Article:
London, November 2014 to September 2015
Large doses of quackery, moral humbug and pseudo-science slowly yielding to reason sums up the history of the study of sexuality, the topic that The Institute of Sexology Exhibition is concerned with. The items displayed span the last century and a half of the discipline, an era divided by the fourteen year existence of the Institut fϋr Sexualwissenschaft, usually translated as The Institute of Sexology.
Magnus Hirschfeld’s Institut in Berlin operated until 1933. His homosexuality, being a Jew and promoting sexual tolerance led the Nazis not only to close this centre of learning and practical help but also to burn the huge library. It is good to see Hirschfeld, his work and colleagues honoured by the name for this current exhibition.
While almost any adult would find many of the displays interesting, I have some quibbles. Much has been made of the exhibition being staged in a new space for shows on the first floor of the Wellcome Collection building. However, this room is two-thirds the size of the ground floor exhibition area. I also dislike the dingy lighting, as if sex belongs to the twilight, and the mean notices about exhibits.
Opposite the Sexology area is another gallery called Medicine Now, which is bathed in bright light. Even the free Sexology brochure is dull and suggests a handout from a 1950s medical conference. However, at least the brochure is legible in reasonable light. Many of the texts by display cases are in small print and difficult to read in the gloom without getting close, which can mean waiting for others squinting at them. And some of the notices are set low as if designed for children.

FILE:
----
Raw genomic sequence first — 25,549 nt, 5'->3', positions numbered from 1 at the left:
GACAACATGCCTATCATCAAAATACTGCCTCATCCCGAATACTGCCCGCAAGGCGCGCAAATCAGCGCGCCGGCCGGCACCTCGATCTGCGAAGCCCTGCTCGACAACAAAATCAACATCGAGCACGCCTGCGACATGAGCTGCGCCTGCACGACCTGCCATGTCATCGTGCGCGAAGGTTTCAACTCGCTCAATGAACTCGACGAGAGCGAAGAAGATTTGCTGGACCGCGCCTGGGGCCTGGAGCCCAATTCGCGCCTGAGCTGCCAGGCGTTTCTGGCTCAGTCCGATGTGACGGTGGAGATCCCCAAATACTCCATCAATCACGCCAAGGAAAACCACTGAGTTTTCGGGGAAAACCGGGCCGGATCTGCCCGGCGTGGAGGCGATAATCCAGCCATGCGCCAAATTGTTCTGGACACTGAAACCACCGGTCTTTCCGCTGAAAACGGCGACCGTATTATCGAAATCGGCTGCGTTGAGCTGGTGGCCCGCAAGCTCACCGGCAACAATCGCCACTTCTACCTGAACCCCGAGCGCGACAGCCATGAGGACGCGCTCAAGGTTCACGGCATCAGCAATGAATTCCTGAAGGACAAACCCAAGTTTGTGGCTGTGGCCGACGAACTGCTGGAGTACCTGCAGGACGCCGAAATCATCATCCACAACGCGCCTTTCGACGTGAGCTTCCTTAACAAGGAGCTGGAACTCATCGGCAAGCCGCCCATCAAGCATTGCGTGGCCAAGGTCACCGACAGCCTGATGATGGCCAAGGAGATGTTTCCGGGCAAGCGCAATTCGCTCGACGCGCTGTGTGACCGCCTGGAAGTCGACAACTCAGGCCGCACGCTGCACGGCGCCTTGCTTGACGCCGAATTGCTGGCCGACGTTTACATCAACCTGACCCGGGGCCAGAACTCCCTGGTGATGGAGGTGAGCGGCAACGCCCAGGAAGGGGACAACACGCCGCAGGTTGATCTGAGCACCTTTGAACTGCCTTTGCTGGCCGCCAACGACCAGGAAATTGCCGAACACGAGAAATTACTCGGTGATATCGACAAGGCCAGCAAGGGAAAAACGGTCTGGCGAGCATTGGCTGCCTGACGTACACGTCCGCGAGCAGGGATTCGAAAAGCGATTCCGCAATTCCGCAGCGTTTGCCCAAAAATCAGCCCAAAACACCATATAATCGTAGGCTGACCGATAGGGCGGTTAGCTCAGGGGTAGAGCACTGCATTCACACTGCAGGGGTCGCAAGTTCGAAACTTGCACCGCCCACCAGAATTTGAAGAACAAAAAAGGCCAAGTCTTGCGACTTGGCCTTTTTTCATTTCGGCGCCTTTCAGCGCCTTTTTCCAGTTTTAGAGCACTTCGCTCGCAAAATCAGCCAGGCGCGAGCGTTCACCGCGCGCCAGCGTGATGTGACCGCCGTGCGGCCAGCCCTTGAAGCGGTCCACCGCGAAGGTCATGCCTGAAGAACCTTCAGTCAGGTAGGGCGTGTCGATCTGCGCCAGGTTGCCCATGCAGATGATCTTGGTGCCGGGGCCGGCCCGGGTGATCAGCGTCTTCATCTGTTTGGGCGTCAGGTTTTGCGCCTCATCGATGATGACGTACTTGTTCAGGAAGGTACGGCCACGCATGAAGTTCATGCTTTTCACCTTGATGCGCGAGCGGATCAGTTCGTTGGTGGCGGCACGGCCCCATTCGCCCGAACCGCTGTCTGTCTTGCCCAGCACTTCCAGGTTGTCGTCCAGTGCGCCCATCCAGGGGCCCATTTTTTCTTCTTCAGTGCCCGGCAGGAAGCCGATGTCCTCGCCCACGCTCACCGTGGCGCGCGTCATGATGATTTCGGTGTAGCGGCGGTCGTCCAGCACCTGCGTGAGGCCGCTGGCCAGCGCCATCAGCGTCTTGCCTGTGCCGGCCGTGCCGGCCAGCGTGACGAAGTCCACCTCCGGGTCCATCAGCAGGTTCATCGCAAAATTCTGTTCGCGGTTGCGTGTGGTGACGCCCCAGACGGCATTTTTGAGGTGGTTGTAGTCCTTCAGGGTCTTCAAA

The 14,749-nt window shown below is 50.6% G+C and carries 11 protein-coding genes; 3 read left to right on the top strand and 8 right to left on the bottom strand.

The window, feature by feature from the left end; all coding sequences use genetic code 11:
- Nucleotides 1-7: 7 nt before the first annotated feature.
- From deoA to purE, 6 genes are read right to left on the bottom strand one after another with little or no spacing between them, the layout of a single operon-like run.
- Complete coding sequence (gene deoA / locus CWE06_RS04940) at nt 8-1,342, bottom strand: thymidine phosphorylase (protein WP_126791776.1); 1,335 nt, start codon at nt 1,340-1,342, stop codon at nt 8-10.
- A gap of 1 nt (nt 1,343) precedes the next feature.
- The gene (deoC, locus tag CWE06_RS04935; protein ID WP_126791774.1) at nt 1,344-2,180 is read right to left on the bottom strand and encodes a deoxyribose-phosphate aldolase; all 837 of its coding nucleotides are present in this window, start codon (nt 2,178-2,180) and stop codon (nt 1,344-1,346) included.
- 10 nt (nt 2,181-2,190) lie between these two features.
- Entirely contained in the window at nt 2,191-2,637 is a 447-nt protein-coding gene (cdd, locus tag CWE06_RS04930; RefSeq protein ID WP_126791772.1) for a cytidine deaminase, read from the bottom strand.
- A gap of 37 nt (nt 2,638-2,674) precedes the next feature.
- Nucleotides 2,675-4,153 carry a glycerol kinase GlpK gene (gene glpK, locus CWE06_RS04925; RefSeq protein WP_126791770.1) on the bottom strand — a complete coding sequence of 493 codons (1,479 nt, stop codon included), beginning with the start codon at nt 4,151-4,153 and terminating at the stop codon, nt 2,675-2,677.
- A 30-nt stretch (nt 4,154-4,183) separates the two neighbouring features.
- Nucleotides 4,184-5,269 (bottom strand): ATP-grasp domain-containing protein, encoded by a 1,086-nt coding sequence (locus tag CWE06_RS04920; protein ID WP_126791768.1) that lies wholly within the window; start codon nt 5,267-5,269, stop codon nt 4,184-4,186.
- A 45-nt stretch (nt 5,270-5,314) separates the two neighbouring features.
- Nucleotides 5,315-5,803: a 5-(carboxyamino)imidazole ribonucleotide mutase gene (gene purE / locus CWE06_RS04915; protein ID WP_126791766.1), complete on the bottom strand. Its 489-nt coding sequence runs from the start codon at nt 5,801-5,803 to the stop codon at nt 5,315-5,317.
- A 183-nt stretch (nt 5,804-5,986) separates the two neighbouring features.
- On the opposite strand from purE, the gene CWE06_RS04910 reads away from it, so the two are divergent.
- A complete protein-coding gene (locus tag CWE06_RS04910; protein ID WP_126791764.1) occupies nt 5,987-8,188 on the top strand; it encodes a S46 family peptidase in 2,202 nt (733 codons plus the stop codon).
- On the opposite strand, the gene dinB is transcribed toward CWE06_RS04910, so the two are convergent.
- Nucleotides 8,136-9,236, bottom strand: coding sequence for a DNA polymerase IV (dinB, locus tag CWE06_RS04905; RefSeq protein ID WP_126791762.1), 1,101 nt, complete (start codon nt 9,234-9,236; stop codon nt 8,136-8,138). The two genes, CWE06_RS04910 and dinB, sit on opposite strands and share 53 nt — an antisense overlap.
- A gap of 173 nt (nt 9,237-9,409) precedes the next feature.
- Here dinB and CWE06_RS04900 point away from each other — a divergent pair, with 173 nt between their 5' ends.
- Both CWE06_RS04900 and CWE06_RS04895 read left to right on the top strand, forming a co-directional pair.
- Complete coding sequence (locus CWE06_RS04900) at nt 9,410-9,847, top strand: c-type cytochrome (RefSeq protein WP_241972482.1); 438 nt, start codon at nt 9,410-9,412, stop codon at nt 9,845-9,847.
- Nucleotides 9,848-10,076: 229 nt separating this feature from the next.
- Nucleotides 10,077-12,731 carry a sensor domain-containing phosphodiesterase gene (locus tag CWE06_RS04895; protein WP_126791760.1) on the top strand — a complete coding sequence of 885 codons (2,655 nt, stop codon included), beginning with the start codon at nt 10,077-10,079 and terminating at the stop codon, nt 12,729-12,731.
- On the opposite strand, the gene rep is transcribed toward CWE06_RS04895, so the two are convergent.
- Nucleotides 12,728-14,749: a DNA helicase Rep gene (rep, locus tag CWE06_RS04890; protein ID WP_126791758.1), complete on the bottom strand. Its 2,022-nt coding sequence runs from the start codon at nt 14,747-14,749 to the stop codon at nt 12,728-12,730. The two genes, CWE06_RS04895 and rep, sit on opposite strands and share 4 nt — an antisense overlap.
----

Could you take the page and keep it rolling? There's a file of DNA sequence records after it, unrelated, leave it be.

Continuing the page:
Of course, bright lights can fade certain irreplaceable items. Put them in a separate dark corner of the exhibition, I say, and use floodlit replicas or large backlit photos in the main areas. The majority of visitors want ease of access to information more than the thrill of being inches away from the originals.
For people who can’t get to the exhibition or want further information after a visit, there is hefty hardback, The Institute of Sexology, featuring 200 works of art, erotica, photographs and rare documents. This is on sale at the bookshop at the Wellcome Collection for £24.99. The cheapest online copies at the time of writing are available from Foyles for £18.24 including p&p. ISBN 978-0-9570285-6-2
Putting aside the issue of limited space, is anything missing from the exhibition? How about recent sexology in other parts of the world? For example, Japanese doctors and scientists visited Berlin in the 1920s and were impressed by the work of Hirschfeld. I would also have liked to see something about the future direction of sexology and how it might avoid the scientific clangers and endorsements of prejudice that have blighted this field. While the west has made some progress in terms of more enlightened attitudes and laws, many countries still celebrate the persecution of sexual divergence and favour ignorance over sexual information. What could be done to help the Marie Stopes and Shere Hites of developing countries?
Paul Burns retired from psychotherapy to write fiction. His latest book, The Fetish Collection, contains fourteen short stories each of which features at least one paraphilia. Available from Amazon and Kobo.